Roots of Sustainability in Ancient India

John J Kineman, Deepak Anand


Archaeology of the ancient civilization discovered in the Indus Valley region (now including the re-discovered course of the river Saraswati) suggests similarities with Vedic philosophy pre-dating the classical Vedic period. Linking proto-Vedic origins with Harrapan and pre-Harrapan culture makes sense as the "Aryan Invasion Theory" is increasingly discredited from lack of evidence, and as evidence of a relatively undisturbed proto-Vedic cultural succession in the Indus-Saraswati region builds. A tentative link should thus be made between Vedic philosophy, for which no exogenous cultural origin as been found, with the Indus-Saraswati civilizations, which reveal clear evidence lending to Vedic interpretation. Textual, Geophysical, archaeological, philosophical, and genetic evidence are consistent with origin and sustainable practice of prototypical Vedic holism in the Indus/Saraswati region from at least 3000BC until decline and/or dispersion of the culture from 1900BC to 600BC, probably due to climate and hydrological changes. The new timeline suggests an early practice of Vedic holism that appears to have been sustainable for a surprising length of time.  We examine the possible basis of that holistic belief in terms of similarities between Vedic literature, images found on archaeological artefacts, and a recent systems theory of cyclical causation that also corresponds with Vedic thought.  The collapse of this highly productive, influential, and yet peaceful civilization, which was apparently a centre of holistic belief, corresponds with a dramatic rise of dualistic thinking that spread widely along with the development of Abrahamic religions, both having strong influences on Greek philosophy and the development of modern science.  Our present situation of proliferating technology in the absence of systemic comprehension of its impact on society and nature may thus be attributed to this dramatic pre-historical shift from holistic to dualistic thought. We conclude with recommending an international education and research agenda, applying modern system thinking to better understand the ancient concepts of holism. We also recommend much greater international attention to archaeology and other studies of the Indus/Saraswati region.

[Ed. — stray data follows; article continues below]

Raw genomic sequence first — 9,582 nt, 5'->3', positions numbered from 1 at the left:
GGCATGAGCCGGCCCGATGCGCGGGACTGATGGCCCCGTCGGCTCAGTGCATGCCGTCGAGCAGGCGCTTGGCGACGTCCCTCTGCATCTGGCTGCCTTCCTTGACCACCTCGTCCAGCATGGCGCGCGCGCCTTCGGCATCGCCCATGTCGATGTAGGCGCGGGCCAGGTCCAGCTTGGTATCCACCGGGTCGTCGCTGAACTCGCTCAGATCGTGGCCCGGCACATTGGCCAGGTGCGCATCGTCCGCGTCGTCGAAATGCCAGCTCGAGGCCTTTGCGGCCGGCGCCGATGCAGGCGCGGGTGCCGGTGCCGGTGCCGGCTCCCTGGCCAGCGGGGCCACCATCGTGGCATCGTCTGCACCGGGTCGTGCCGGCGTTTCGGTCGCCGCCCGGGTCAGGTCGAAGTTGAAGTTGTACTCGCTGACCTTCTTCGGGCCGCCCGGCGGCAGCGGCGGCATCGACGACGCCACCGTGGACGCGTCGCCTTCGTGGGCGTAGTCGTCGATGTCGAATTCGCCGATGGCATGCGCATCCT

sustainability; India; Vedic philosophy; R-theory; ancient holism

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